The Seventh Circuit Court of Appeals has ruled, in Feeney v. Unum Life Insurance, that an insurance company need not defer to either a participant’s treating physician or governmental agencies when determining if the participant is entitled to long term disability benefits.
Facts. The participant fell from a platform, sustaining a concussion and knee and back injuries. His own physician said that he had sustained a disabling injury. However, after a period of time, the insurer consulted with another physician who concluded that he had regained the physical capacity to return to work.
After the participant appealed this second opinion, the insurer then asked four new independent medical consultants to evaluate the participant’s medical records. They agreed that the participant was able to return to work.
The participant sued, claiming that the insurer had not given sufficient weight to his own physician’s evaluation. He also, asserted that the insurer had an obligation to supplement the record with two recent agency determinations extending disability benefits—one from the Department of Veterans Affairs and the other from the Social Security Administration. The lower court determined, based largely on the findings of the many doctors, that the participant did not have work‐precluding functional limitations, and that it was not arbitrary or capricious for the insurer to reach the decision denying further benefits.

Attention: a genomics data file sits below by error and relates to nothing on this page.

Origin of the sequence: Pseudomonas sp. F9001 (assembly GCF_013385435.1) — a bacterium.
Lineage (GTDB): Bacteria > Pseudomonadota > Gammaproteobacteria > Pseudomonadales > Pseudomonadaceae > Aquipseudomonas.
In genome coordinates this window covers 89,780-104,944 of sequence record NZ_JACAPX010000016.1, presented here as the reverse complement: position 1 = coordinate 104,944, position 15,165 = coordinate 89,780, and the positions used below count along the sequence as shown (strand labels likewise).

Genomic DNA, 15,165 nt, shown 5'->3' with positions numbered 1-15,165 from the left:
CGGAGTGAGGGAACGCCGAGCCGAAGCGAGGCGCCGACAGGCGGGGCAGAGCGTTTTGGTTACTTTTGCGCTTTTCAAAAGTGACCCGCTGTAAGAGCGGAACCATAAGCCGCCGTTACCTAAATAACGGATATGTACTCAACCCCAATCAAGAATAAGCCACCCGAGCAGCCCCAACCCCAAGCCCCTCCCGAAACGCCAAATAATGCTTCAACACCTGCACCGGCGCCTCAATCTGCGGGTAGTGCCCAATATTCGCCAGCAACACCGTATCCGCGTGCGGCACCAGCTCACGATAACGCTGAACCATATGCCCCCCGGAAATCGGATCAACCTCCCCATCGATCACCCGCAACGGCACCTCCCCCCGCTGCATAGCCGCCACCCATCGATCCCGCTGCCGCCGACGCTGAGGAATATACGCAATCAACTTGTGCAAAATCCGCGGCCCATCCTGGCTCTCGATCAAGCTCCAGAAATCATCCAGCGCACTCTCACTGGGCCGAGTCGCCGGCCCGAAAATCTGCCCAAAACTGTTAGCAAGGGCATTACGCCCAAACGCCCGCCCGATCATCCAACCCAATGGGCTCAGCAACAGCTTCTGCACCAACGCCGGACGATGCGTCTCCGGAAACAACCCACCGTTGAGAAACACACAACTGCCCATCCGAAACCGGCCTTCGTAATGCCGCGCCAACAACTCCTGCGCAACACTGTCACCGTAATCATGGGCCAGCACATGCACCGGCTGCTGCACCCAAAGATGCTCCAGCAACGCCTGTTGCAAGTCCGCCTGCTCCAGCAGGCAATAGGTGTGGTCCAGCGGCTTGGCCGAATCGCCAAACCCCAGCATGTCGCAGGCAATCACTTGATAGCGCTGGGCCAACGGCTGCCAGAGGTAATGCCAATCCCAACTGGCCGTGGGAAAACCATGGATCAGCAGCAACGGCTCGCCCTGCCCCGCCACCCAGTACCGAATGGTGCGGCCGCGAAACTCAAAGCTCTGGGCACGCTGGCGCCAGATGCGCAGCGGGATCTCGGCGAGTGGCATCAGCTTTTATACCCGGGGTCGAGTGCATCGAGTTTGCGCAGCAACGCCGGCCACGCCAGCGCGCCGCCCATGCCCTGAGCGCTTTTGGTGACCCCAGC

Court of Appeals. On appeal, the Court ruled that the insurer did not “arbitrarily refuse to credit” the participant’s doctor’s opinion. At each stage of review, the insurer’s physicians sought her input and responded to her objections by soliciting opinions of independent consultants. The insurer reached its final decision only after determining that his physician’s opinions were inconsistent both with her own treatment notes and the findings of the other doctors. “Having adequately considered her opinion, the insurer was not required to defer to it.”
Similarly, the insurer was not obligated to defer to the government agencies’ rulings, which, the Court noted had, in any event, not been properly submitted for review.
Finally, the participant argued that the insurer improperly denied his appeal based solely on a “paper review,” without a current physical examination. The Court stated that there is no presumption under ERISA against a “paper review,” which enables doctors to evaluate medical information, to balance test results against the subjective opinions of treating physicians, and to provide an expert opinion without direct consultation.
Therefore, the court ruled in favor of the insurer and dismissed the case.